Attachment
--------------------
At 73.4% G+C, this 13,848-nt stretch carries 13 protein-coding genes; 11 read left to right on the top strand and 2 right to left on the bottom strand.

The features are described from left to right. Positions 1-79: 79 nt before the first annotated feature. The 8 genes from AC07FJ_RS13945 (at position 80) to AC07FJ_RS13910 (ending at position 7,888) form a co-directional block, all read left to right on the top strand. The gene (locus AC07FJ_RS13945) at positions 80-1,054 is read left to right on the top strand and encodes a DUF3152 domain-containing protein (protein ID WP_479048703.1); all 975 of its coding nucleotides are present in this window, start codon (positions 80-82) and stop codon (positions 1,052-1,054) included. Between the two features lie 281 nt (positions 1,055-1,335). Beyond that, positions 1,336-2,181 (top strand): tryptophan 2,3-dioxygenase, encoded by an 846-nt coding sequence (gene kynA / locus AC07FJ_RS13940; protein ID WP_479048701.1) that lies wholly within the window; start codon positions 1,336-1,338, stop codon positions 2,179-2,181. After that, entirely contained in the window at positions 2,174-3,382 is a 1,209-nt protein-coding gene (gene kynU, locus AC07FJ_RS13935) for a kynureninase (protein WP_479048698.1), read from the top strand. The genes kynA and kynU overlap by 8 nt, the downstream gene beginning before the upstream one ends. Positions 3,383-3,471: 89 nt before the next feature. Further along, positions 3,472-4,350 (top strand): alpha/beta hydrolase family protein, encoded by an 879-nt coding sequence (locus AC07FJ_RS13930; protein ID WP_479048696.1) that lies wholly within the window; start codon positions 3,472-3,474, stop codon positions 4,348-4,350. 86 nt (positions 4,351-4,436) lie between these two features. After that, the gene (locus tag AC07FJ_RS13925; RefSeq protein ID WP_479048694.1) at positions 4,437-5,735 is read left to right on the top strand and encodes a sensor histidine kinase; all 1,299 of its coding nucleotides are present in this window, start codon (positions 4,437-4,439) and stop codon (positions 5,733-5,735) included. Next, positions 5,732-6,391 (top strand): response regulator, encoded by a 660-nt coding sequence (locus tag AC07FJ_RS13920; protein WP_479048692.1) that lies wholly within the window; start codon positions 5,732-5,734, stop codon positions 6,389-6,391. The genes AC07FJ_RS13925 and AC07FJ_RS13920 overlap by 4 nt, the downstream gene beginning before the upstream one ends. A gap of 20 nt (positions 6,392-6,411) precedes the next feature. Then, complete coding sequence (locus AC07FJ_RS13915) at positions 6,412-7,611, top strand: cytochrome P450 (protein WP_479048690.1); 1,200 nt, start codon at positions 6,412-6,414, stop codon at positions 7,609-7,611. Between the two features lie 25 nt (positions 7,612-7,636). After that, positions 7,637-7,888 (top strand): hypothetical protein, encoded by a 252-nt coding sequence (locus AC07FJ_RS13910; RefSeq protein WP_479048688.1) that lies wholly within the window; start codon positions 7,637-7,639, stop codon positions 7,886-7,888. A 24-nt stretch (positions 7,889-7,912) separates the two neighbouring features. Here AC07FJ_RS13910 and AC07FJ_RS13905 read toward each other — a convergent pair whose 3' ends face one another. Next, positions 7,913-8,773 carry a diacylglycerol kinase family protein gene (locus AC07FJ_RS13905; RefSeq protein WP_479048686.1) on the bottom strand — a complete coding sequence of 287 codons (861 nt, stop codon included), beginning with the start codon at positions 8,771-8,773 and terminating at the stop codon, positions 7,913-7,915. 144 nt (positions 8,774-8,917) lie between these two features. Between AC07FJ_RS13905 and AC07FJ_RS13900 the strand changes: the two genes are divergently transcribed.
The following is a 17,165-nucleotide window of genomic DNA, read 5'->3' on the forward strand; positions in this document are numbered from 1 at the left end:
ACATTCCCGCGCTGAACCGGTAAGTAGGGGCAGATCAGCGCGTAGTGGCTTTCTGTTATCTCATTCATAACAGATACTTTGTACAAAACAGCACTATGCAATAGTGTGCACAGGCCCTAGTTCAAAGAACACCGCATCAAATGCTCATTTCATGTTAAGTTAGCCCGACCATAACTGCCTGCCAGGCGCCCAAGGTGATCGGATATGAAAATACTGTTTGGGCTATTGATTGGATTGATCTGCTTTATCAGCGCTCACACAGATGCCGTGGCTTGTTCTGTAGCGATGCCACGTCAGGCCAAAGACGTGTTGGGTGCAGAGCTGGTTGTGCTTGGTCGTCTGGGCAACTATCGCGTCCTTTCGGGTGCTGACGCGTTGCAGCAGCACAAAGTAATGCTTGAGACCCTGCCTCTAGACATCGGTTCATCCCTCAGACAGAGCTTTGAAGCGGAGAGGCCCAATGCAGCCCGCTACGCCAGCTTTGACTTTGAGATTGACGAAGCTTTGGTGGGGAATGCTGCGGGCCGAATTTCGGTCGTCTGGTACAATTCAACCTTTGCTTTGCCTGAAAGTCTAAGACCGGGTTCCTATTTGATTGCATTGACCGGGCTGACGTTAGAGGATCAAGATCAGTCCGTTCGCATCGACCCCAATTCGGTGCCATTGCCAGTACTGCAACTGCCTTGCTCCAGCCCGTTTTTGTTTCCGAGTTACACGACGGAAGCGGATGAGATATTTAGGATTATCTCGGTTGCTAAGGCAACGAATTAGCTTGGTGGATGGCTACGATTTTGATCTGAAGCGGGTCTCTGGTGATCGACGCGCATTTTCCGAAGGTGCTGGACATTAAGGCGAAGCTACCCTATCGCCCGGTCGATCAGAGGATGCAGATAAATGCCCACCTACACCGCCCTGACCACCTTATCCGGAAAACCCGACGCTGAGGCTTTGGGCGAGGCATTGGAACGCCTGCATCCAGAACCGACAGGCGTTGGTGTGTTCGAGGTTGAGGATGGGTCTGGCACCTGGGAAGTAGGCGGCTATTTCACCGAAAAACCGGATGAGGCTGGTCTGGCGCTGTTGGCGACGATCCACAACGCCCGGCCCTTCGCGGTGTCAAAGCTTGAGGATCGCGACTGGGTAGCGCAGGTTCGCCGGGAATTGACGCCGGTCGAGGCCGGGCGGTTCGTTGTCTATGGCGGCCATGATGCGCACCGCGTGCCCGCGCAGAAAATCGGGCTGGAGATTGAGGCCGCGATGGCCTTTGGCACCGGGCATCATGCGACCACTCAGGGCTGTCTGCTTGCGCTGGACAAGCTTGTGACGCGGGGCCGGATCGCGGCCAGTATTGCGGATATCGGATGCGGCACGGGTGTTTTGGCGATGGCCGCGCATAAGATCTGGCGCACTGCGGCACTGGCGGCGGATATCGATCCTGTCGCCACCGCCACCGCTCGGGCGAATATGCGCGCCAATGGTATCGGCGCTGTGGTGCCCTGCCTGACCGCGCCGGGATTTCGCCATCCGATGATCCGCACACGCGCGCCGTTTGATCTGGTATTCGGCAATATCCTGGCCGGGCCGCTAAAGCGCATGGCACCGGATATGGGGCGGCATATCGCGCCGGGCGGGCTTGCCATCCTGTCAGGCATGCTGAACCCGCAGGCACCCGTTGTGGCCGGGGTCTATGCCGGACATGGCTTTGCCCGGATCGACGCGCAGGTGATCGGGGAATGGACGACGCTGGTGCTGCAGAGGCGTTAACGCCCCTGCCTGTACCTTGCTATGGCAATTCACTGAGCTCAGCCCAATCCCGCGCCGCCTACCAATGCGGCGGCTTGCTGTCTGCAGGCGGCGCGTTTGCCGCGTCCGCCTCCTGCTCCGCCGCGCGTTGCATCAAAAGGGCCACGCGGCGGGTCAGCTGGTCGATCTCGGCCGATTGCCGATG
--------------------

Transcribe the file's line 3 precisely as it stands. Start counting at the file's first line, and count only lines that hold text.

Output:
The following is a 17,165-nucleotide window of genomic DNA, read 5'->3' on the forward strand; positions in this document are numbered from 1 at the left end: